The show starts with Matt Adey’s flashes of lighting, which appear randomly across the wide stage. Two dancers then appear from underneath the flexible concertinas, signalling the beginning of the interaction between people and things.
Amrita Hepi and Lewis Rankin work hard for the hour as they move sensuously alone, together and with the objects. Versatile local performer Stephen Sheehan dances and repositions the objects so that they surround, impede and shelter the dancers.
Clever use of the stage has half of it sectioned off and well lit while Hepi, in a contrasting darkened space, goes solo.
Alisdair McIndoe’s soundscape is appealing with its gentle sounds of both nature and the mechanised world. It complements the dancers and is never intrusive. Anny Duff’s costumes work well – creating three casually dressed ordinary folk. I was expecting something audiovisual but all I saw was a TV monitor with a lot of red lines – perhaps something went wrong with the technology.
The dancers’ repositioning of objects is usually done to good effect, especially when an impressive room is created with Sheehan seated and basking in the moment. The dancers are creative and the piece is innovative but it could have been a little more inventive with a few more surprises. The piece heads towards the dancers experiencing a loss of material possessions as we hear crowds, fireworks, gunfire and a voice saying the loss of buildings is enormous.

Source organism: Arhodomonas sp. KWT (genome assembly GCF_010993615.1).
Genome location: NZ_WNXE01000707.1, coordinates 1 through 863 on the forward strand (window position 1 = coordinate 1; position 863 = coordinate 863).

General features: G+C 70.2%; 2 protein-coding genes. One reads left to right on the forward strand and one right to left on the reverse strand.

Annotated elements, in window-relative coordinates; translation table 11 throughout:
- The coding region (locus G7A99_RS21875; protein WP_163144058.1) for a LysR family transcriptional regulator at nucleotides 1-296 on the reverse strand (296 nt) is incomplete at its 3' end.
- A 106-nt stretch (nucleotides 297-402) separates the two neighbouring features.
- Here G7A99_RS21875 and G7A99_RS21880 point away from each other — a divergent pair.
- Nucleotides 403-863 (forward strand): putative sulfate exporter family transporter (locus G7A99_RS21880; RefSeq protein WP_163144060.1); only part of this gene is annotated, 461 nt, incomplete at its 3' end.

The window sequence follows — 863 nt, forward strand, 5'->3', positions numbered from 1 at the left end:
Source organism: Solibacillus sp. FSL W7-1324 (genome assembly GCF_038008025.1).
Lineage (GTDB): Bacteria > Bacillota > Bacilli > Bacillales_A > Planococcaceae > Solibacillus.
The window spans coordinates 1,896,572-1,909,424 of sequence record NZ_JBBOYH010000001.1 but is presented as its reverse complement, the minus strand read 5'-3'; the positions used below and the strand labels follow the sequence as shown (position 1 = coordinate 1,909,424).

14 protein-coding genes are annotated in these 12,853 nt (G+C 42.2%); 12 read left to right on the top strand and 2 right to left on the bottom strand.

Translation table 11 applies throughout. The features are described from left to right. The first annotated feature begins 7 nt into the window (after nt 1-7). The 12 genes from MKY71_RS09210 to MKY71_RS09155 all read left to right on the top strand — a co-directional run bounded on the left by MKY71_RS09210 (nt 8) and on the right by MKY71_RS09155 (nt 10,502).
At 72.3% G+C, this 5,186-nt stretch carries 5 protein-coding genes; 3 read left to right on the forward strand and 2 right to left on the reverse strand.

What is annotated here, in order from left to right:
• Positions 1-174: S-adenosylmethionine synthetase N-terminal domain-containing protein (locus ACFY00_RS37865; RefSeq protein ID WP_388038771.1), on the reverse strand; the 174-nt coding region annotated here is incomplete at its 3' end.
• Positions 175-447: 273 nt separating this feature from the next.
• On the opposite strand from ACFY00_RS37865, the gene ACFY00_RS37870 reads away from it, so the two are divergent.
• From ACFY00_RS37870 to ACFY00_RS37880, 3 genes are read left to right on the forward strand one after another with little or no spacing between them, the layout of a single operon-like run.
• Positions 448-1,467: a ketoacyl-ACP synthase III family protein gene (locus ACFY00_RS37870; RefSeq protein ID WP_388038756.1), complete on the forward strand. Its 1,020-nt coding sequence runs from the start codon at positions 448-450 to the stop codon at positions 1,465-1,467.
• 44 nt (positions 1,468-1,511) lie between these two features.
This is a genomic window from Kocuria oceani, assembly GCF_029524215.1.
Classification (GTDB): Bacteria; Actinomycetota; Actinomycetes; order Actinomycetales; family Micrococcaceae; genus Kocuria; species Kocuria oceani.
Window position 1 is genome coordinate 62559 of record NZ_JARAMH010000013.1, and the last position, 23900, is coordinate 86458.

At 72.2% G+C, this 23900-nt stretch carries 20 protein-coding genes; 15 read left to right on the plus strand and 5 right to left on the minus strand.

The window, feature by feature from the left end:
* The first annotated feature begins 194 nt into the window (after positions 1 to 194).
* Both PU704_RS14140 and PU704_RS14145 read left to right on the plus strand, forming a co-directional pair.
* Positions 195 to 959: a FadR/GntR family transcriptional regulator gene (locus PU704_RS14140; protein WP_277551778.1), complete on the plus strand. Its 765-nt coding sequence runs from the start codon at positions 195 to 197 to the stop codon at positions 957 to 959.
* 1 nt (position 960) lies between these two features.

Audiences will interpret the piece as they will, but I felt a sense of journey and a notion of building. I also felt mindful that our lives are only one small step from major change.
Concrete Impermanence is an interesting piece of movement in a world of abstraction and imagery with the final scenes showing hope and renewal.
Concrete Impermanence is showing at Space Theatre tonight.